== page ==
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icecreamisbetterwithafork:

An amazing post by my friend Jamie Tworkowski for TWLOHA:

http://twloha.com/blog/there-still-some-time

THERE IS STILL SOME TIME.

  • Posted on: 11 August 2014
  • By: Jamie Tworkowski

If you feel too much, there’s still a place for you here.

If you feel too much,…

nevver:

Ghost World

Aug 3

The total mind fuck that is cancer…..

Posted the following as a comment on a post in a breast cancer support group. Thought it might be pertinent here too….

I hit absolute rockbottom in the emotional/mental health stakes about 3 weeks ago. It was a long time coming. Creeping up on me insidiously. Cancer, fear of recurrence, 8 surgeries in 14 months, resultant & other health issues combined, all caused a major mind fuck. Luckily my sister, a psych nurse and educator, recognised the signs and encouraged me to seek help. I’ve been an inpatient now, at a local private hospital Psych Unit, for 2 weeks. THIS IS THE ABSOLUTE BEST DECISION I HAVE MADE SINCE MY DIAGNOSIS IN APRIL 2013!!! Seek help ladies, please. Look at the options in your area. I didn’t know this kind of help was available. It’s purely voluntary. I can leave when I want. Like today, I’ve spent the day out with my BC support ladies, at the footy for the Cancer Council’s Pink Guard of Honour. Some ppl here go out to work and return here for treatment or rest overnight. It’s an amazing program.
Here I have access to a psychiatrist, psychologists, psych trained nurses, all different types of therapy like art and music, fitness programs, meditation, Pilates, education sessions, group and individual counselling, and most importantly, someone to talk to 24/7. We don’t give a second thought to resting up when we have a physical injury, or illness. The mind requires the same tlc. I can get on with healing while others take care of the mundane everyday stuff like cooking & cleaning etc. For the first time in months I can see through the fog. I needed help to get through this. I tried it on my own and failed. So many people have said to me “You’re so strong. You’re doing so well. I don’t know how you cope.” Blah blah blah. I didn’t feel strong. I wasn’t doing well. I wasn’t coping. It took a lot of courage, and encouragement, to seek help. I was shit scared the first 2 days. Thought I’d made the wrong decision…. I didn’t.

If any of you feel like you need a break from all the crap that this effing cancer brings, then you probably do. It takes much greater strength to ask for help rather than trying to go it alone. Please consider it…. even if it’s a day program, or a visit to a psychologist. Or a music therapy group. Whatever you need.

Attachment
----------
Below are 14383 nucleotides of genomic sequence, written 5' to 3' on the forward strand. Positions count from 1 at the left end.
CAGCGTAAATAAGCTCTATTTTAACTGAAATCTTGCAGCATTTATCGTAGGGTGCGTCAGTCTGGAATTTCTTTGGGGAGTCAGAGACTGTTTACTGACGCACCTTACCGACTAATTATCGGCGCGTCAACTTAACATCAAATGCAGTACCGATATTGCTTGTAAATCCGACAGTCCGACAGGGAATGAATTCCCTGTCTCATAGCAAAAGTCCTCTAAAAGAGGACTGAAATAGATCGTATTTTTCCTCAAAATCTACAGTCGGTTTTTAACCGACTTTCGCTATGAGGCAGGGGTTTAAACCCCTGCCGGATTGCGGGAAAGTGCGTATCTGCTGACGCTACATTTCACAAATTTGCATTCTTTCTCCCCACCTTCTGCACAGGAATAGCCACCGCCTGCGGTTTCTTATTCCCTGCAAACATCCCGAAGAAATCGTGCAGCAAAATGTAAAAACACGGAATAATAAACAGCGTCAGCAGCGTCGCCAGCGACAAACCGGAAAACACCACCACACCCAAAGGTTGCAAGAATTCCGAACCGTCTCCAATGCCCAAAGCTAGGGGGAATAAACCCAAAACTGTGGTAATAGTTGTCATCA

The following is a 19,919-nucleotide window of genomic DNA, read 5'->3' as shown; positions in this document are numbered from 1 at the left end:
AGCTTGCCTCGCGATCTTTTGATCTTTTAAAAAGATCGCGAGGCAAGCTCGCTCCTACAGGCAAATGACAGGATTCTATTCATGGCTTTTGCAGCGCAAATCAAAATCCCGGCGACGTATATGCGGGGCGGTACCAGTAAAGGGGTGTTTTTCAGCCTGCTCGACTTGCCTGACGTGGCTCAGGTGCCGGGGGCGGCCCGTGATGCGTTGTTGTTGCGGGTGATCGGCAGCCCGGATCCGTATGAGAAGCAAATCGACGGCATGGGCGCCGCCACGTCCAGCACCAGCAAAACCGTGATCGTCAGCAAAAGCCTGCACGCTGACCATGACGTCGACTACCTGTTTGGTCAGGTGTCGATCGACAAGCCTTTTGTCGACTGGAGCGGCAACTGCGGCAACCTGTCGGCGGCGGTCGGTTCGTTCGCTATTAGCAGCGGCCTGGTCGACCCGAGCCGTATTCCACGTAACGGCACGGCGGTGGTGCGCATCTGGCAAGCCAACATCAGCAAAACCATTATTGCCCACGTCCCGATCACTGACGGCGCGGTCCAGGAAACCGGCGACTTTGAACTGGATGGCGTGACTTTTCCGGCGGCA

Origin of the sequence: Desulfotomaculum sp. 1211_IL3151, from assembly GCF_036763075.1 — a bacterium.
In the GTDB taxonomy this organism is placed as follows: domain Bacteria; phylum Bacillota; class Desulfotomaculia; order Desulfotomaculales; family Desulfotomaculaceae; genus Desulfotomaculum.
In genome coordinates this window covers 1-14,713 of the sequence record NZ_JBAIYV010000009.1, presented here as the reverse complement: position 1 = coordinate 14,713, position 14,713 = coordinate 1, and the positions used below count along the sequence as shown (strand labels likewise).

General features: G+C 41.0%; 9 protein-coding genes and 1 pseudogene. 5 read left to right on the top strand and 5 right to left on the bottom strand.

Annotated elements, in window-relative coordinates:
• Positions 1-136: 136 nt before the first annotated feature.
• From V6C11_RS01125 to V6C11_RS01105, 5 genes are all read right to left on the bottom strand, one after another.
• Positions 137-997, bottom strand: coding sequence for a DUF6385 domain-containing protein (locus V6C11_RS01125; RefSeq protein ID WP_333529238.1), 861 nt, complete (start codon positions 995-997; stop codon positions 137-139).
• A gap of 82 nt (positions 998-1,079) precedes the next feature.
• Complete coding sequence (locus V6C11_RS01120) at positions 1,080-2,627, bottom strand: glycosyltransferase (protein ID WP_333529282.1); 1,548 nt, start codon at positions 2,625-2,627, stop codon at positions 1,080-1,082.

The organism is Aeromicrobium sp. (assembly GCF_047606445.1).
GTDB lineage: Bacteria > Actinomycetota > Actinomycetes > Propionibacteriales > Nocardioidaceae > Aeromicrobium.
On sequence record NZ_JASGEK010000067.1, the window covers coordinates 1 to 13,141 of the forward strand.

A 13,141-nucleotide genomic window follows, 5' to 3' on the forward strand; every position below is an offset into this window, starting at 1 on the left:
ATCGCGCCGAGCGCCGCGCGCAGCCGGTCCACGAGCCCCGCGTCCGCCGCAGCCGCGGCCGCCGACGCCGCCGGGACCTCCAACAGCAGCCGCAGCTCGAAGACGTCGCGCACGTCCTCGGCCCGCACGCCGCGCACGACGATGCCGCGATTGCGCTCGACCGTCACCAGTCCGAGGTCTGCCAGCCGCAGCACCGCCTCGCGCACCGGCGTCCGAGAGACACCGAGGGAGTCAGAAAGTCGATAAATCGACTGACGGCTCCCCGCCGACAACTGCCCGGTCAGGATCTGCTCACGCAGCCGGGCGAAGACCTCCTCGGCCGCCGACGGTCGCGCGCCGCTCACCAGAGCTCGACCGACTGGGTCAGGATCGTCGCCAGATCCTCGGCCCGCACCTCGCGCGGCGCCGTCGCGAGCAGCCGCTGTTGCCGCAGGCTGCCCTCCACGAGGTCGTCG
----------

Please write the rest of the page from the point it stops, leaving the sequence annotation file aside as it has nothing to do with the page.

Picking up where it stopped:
We all need to look after our mental health. Cancer messes with us physically. We are sliced, diced, sectioned, poisoned, radiated, reconstructed and have our whole outlook on life completely changed. Our self esteem takes a dive as we deal with the changes to our bodies. We live in fear of a recurrence. We make new friendships and form bonds with other Pink Sisters, some of whom we know will lose their battle. Some of us lose our careers, our relationships, our friendships….. It’s a TOTAL MIND FUCK! Reach out. Ask for help. You may be surprised by what you discover.

Oh and as I have private health cover, this program and facility is fully covered. Once I’m discharged, the day patient program is also fully covered. There are many programs like this all over Australia. If anyone wants to find out more please pm me. Love to all who are struggling, and apologies for the length of this.

#DerwentRiver #Hobart #Tasmania #whale #whalebreeches 26/7/14

#DerwentRiver #Hobart #Tasmania #whale #whalebreeches 26/7/14

missbusker:

i’m waiting x your cuddle application!

All applications considered…

missbusker:

i’m waiting x your cuddle application!

All applications considered…

(Source: ohsoprettay)

Jul 1

Searching for Peace

The past 24 hours have been like a roller coaster of emotions. Bittersweet. I’ve felt extreme sadness, and anger, and frustration, and helplessness. I’ve celebrated and felt joyous, and full of happiness and hope and gratitude. I’ve been dumbfounded, shocked, scared, and bewildered. And it’s all due to one thing - fucking cancer.

Cancer.

It takes away health, it takes lives, it breaks up families, it takes away hope. It leaves people broken and shattered as they attempt to pick themselves up and get on with living. It leaves you with the constant fear of a recurrence, of the other cancers you are at risk of due to the very treatment that was meant to save your life. But we all know this.